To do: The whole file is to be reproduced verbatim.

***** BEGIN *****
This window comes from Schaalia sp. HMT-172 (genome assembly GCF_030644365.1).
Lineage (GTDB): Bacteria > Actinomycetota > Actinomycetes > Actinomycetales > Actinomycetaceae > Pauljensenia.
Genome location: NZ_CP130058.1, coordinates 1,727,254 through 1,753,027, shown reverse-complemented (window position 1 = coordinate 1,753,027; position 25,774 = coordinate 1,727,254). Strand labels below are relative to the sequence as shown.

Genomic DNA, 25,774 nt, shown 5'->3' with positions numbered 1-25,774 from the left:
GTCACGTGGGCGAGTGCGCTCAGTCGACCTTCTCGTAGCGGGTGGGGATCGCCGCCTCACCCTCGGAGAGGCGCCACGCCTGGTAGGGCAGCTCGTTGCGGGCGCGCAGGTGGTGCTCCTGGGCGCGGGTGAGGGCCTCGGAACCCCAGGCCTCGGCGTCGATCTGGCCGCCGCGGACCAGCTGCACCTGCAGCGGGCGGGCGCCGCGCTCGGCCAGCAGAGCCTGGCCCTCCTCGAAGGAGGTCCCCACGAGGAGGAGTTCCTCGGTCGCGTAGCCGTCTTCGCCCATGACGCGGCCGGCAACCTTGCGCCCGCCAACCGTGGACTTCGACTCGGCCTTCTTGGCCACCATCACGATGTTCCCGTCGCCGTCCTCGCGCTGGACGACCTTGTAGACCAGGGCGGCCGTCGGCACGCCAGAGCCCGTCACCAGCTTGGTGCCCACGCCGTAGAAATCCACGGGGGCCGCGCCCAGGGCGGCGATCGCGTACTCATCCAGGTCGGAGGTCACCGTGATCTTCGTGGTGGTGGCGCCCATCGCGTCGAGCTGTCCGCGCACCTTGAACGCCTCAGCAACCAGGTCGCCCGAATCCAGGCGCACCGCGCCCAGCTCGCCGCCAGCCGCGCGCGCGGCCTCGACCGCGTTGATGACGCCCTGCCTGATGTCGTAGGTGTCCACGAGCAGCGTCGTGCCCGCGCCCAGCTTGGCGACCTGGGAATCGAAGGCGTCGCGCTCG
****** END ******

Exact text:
This window comes from Schaalia sp. HMT-172 (genome assembly GCF_030644365.1).
Lineage (GTDB): Bacteria > Actinomycetota > Actinomycetes > Actinomycetales > Actinomycetaceae > Pauljensenia.
Genome location: NZ_CP130058.1, coordinates 1,727,254 through 1,753,027, shown reverse-complemented (window position 1 = coordinate 1,753,027; position 25,774 = coordinate 1,727,254). Strand labels below are relative to the sequence as shown.

Genomic DNA, 25,774 nt, shown 5'->3' with positions numbered 1-25,774 from the left:
GTCACGTGGGCGAGTGCGCTCAGTCGACCTTCTCGTAGCGGGTGGGGATCGCCGCCTCACCCTCGGAGAGGCGCCACGCCTGGTAGGGCAGCTCGTTGCGGGCGCGCAGGTGGTGCTCCTGGGCGCGGGTGAGGGCCTCGGAACCCCAGGCCTCGGCGTCGATCTGGCCGCCGCGGACCAGCTGCACCTGCAGCGGGCGGGCGCCGCGCTCGGCCAGCAGAGCCTGGCCCTCCTCGAAGGAGGTCCCCACGAGGAGGAGTTCCTCGGTCGCGTAGCCGTCTTCGCCCATGACGCGGCCGGCAACCTTGCGCCCGCCAACCGTGGACTTCGACTCGGCCTTCTTGGCCACCATCACGATGTTCCCGTCGCCGTCCTCGCGCTGGACGACCTTGTAGACCAGGGCGGCCGTCGGCACGCCAGAGCCCGTCACCAGCTTGGTGCCCACGCCGTAGAAATCCACGGGGGCCGCGCCCAGGGCGGCGATCGCGTACTCATCCAGGTCGGAGGTCACCGTGATCTTCGTGGTGGTGGCGCCCATCGCGTCGAGCTGTCCGCGCACCTTGAACGCCTCAGCAACCAGGTCGCCCGAATCCAGGCGCACCGCGCCCAGCTCGCCGCCAGCCGCGCGCGCGGCCTCGACCGCGTTGATGACGCCCTGCCTGATGTCGTAGGTGTCCACGAGCAGCGTCGTGCCCGCGCCCAGCTTGGCGACCTGGGAATCGAAGGCGTCGCGCTCG